We purchased Olivia in December 2015, she is a wonderful dog, but just too much for us at this time. She is purebred, and has per papers, I have not …
Many breeds of dogs have brown, hazel or even yellow eyes, but there are also some breeds that are more prone to blue eyes, commonly referred to as glass eyes. The breeds most commonly associated with glass eyes include Australian Shepherds, Blue Heelers, Alapaha Blue Blood Bulldogs, Catahoulas, Siberian Huskies, Corgies, Dachshunds and Shetland Sheepdogs. Any other dog breed could potentially have a blue eye or glass eye, but in many breeds the rare blue color is considered a disqualification in the show ring, but does not mean that the dog cannot be registered. Glass eyes do not indicate damage to the eye and there is no indication that the dog is not able to see equally well through any colored eye, despite many myths to the contrary. There is no breed standard that only allows for blue eyes, but it is favored in many of the breeds by breeders looking for flash in their breeding line.
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Glass eyes are entirely a genetic component and are most typically associated with the merle coloration. Merle coats can be either blue or red with patches of a darker blue or red over lighter colors, often gray, with white and black areas also noticed in the coat. This coat combination is a double recessive gene that means that both parents must possess the merle gene to produce merle puppies. In some cases the parent may be brown eyed, solid colored or parti-colored dogs that don't appear to have the merle coloration. There is some concern in some breeds such as the Great Dane that two merles should not be bred together as the resulting litter has a far greater chance of serious genetic conditions such as blindness, deafness and neurological disorders. The Great Dane breed standard disqualifies merle coat colors for this reason.
It is important to note that not all blue eyed or glass eyed dogs are merle. The Siberian Husky blue eye is actually dominant genetics rather than recessive, meaning that puppies are much more likely to have blue eyes, but they can also have brown eyes or what are known as parti-eyes which are blue and brown on the same iris. Very often Huskies, as well as other breeds known for blue eyes, will have one blue eye and one brown eye, which is known as bi-eyed.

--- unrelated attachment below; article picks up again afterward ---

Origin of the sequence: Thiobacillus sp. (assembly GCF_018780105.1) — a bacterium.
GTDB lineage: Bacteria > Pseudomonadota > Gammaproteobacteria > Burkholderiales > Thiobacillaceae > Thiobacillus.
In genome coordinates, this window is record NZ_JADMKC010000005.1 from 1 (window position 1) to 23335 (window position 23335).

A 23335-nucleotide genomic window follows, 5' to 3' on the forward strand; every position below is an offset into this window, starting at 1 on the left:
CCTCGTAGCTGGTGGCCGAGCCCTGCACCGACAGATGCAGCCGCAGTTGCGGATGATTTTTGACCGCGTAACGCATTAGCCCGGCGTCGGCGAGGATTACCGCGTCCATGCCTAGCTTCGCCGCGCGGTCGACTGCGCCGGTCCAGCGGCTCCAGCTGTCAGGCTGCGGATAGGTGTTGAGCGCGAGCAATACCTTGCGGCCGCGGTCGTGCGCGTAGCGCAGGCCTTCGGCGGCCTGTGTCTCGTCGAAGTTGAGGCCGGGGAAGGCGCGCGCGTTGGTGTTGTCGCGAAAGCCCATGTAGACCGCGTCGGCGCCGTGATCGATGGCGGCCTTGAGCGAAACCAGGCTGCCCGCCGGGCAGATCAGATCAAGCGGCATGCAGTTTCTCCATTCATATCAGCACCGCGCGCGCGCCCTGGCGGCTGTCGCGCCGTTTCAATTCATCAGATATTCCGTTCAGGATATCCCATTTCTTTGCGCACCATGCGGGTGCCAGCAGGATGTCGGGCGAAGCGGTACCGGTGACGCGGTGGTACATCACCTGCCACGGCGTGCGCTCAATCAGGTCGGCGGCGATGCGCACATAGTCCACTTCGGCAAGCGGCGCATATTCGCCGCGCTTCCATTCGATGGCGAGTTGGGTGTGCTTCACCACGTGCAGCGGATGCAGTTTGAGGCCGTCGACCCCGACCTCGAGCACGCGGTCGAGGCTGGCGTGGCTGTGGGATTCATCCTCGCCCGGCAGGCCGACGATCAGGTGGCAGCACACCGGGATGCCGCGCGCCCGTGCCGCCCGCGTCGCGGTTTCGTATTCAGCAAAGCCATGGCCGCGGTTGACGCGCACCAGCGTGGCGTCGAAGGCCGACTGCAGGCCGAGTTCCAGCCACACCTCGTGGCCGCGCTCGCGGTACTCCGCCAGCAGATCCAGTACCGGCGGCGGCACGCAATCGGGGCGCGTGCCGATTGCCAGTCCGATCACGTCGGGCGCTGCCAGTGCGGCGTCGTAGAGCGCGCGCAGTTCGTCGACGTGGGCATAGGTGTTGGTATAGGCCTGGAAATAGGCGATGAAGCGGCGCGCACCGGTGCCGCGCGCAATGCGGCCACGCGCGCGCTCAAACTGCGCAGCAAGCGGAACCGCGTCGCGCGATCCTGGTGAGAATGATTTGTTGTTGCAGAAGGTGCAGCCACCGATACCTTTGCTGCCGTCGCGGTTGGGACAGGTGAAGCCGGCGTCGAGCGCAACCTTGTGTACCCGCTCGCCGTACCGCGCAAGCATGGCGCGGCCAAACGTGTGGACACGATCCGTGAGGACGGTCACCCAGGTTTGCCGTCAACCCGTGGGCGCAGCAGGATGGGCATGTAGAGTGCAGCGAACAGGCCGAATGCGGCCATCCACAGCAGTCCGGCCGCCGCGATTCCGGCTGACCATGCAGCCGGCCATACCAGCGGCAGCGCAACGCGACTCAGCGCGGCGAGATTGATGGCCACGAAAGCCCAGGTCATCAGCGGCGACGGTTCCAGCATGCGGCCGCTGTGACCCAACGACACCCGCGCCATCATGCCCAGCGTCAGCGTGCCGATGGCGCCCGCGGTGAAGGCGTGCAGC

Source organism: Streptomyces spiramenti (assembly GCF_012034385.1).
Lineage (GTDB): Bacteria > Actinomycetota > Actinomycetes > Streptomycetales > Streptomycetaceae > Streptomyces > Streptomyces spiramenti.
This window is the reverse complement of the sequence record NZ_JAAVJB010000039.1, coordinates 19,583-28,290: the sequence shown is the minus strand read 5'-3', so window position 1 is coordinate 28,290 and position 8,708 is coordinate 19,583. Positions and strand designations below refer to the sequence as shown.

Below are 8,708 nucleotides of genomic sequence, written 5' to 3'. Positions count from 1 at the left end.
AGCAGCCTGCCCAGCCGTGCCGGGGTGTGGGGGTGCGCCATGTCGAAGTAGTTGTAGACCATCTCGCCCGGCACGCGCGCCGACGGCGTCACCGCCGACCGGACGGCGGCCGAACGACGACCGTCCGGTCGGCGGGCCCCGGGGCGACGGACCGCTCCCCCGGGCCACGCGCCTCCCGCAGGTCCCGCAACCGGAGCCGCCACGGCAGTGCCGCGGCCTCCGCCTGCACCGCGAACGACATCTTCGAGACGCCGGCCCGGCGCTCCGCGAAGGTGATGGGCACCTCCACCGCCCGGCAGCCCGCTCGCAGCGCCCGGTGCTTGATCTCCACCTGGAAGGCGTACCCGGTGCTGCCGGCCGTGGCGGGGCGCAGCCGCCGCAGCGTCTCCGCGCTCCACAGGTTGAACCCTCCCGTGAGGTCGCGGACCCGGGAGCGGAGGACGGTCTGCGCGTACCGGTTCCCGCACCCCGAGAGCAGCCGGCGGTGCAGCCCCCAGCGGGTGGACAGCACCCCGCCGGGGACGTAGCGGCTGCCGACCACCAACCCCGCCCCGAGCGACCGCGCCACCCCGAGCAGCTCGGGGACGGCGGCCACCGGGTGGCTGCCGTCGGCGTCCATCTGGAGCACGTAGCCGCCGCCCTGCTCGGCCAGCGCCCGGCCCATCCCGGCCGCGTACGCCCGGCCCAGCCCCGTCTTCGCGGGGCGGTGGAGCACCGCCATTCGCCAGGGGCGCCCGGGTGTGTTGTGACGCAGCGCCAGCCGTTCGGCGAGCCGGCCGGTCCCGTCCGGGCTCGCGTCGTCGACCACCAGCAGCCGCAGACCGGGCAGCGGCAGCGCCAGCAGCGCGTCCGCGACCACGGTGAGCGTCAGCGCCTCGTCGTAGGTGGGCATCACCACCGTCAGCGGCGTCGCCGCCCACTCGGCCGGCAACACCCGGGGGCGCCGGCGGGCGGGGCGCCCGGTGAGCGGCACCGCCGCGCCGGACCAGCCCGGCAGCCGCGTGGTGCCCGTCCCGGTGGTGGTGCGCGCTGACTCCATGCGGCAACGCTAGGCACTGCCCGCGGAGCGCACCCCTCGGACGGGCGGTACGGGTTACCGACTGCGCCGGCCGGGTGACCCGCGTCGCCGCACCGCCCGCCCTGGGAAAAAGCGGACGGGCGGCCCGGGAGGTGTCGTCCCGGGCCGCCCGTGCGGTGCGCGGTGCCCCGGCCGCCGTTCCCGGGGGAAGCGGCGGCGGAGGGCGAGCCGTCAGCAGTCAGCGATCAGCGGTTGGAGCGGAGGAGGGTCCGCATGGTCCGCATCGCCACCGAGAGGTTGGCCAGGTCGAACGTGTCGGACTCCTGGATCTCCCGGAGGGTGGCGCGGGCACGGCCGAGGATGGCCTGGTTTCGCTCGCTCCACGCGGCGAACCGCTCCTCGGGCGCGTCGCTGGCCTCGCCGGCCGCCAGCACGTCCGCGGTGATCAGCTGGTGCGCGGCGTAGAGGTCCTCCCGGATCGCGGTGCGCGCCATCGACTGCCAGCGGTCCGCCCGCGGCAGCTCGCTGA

The blue eye pattern can lead to some very interested color combinations and markings. Depending on the breed the color markings in the eyes will be called by different terms. In the Catahoula Leopard Dog a true glass eye is all blue but may have light and dark patches within the iris, but it cannot be completely white. A glass eye with larger spots of brown, very dark blue, black or any other eye color such as green or amber is known as a marble eye. The same color combinations with small spots of color throughout the iris is known as a flecked eye.
It is important to realize that many breeds of dogs will have puppies that are born with blue eyes, but then the eyes darken to brown shortly after the puppy's eyes open and the puppy matures. Glass eyes are blue all through the dog's life, although there may be some darkening and lightening or even addition of flecks through the iris as the dog matures.
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